WHEN a judge ruled in an eight-year old lawsuit that the Corrections Department had repeatedly violated the rights of mentally ill prisoners, even causing their deaths, Rep. Bruce Bannister said the problem “came out of left field.”
“I didn’t even know it was an issue that anybody was addressing,” he told The Greenville News last month.
The reaction was similar when DHEC Director Catherine Templeton announced that same week that a fund established to pay for monitoring leaks from a hazardous-waste landfill on the shores of Lake Marion was running dry — 90 years ahead of schedule. Rep. Murrell Smith told The State he was “distressed that this has been depleted to the degree it has been without any mention to the Legislature.”
These men are not legislative back-benchers. Mr. Bannister is the House Republican leader, and before that he chaired the Constitutional Laws subcommittee, which vets the most legally challenging bills that go through the State House. Mr. Smith chairs the budget subcommittee that writes the DHEC budget, making him one of two legislators most responsible for understanding what’s going on at that agency.
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They are, in short, among our top legislative leaders.
They are clueless about major problems in major state agencies.
And they are far from alone.
It’s unrealistic to expect every member of our part-time Legislature to have even a cursory knowledge of the problems at more than 100 state agencies. The best we could hope for is to have a handful of experts on each agency. But we don’t have even that.
The only routine review that agencies receive is during the annual budget hearings, and “cursory” would be a kind word to describe those hearings. Agency directors appear before panels of three or four legislators, often for less than a half hour, with little time to do anything more than present their budget requests and answer questions about problems that have been in the news.
That’s all about to change, thanks to what is potentially the most important, and certainly the most dramatic, and difficult, part of the bill the Legislature passed last month dismantling the Budget and Control Board.
The new law requires House and Senate committees to review every state agency at least once every seven years, gives lawmakers new tools — chiefly subpoena power — to conduct those reviews, and any additional ones they deem fit, and expands the review responsibility: Instead of just the budget committees, all committees will be involved, which reduces the workload on each committee and should expand the scope of review beyond just dollars and cents.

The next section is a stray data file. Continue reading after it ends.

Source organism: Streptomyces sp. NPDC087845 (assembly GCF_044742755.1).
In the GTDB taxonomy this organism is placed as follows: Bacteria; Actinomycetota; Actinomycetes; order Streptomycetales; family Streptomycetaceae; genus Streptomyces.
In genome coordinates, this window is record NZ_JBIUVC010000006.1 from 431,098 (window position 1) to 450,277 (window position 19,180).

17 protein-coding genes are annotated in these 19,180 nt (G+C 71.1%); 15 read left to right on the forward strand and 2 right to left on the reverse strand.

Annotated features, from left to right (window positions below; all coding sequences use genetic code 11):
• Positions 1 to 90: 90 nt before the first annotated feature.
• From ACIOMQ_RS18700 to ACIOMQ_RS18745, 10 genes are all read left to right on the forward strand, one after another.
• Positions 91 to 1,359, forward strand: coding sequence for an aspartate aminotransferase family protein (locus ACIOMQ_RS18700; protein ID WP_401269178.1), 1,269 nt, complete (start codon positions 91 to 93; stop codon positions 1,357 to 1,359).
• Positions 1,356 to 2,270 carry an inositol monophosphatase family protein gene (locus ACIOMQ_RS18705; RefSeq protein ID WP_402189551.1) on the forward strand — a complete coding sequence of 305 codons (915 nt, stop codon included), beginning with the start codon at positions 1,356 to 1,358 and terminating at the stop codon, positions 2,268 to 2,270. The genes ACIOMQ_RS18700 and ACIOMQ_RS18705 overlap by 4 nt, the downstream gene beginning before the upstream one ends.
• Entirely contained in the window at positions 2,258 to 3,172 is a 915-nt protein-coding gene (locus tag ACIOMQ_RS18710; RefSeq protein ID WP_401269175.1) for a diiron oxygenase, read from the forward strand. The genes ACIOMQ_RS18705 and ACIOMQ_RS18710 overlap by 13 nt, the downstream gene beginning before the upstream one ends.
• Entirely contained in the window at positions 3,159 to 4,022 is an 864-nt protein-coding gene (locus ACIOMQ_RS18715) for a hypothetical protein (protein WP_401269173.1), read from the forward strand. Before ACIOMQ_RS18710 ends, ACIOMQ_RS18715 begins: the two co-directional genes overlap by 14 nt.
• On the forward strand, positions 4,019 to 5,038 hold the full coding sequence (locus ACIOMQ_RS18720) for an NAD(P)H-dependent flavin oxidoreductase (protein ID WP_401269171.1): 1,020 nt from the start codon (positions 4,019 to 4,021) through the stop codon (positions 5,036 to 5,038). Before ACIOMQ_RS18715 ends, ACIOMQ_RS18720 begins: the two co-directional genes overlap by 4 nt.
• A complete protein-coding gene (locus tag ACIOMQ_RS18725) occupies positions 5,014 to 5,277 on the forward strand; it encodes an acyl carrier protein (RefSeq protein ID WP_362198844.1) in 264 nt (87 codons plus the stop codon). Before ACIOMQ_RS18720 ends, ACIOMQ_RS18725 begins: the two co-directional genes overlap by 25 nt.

The idea is to increase the chance that someone will see problems before they become crises, and that legislators will have the knowledge to tell whether the laws they pass are working as they intended, and to change them if they are not. They might find out, for instance, that the state’s tax agency hasn’t had anyone in charge of computer security for a year, and address that problem before hackers make off with Social Security numbers and other sensitive financial data of 6.5 million current and former residents and businesses.
That’s how it’s supposed to work.
There’s never any guarantee that people will do what the law requires of them, particularly when those people are state legislators, who can simply insert a proviso into the budget to “suspend” the requirements for a year. And then another. And another.
Although many legislators found the idea of empowering the governor less objectionable when it was paired with more oversight tools for themselves, many failed to understand that exercising that power would require a great deal of work. As one of the primary authors of the legislation, Sen. Shane Massey, told me the day the bill was sent to the governor, “I don’t think my colleagues understand what they’ve agreed to.”
Even if legislators don’t suspend the review requirements, many will be tempted to let their staff do the work, perhaps glance at the resulting reports and then move as quickly as possible back to their important debates over finding a new state creature to designate or a new overpass to name for themselves or trying to “nullify” Obamacare or arm every citizen in our state.
Of course, even staff reviews will be an improvement — since staff likely will flag any red flags — but it’s not enough. And it will be up to legislators such as Mr. Massey and the S.C. Chamber of Commerce and others of us who have pushed for this legislation, and whoever is governor when that part of the law takes effect in January — Gov. Nikki Haley or Sen. Vincent Sheheen — to insist that legislators take their new job seriously.
It’s easy to dismiss legislative oversight as a gimmick — a great idea that Mr. Sheheen came up with to sell empowering governors to weary legislators. And it was indeed essential politically. But it’s so much more than that.
Having a legislative branch that understands what state agencies are doing and acts on that knowledge is as essential to making our government work as having a governor who has the authority to run those agencies.
Ms. Scoppe can be reached at firstname.lastname@example.org or at (803) 771-8571. Follow her on Twitter @CindiScoppe.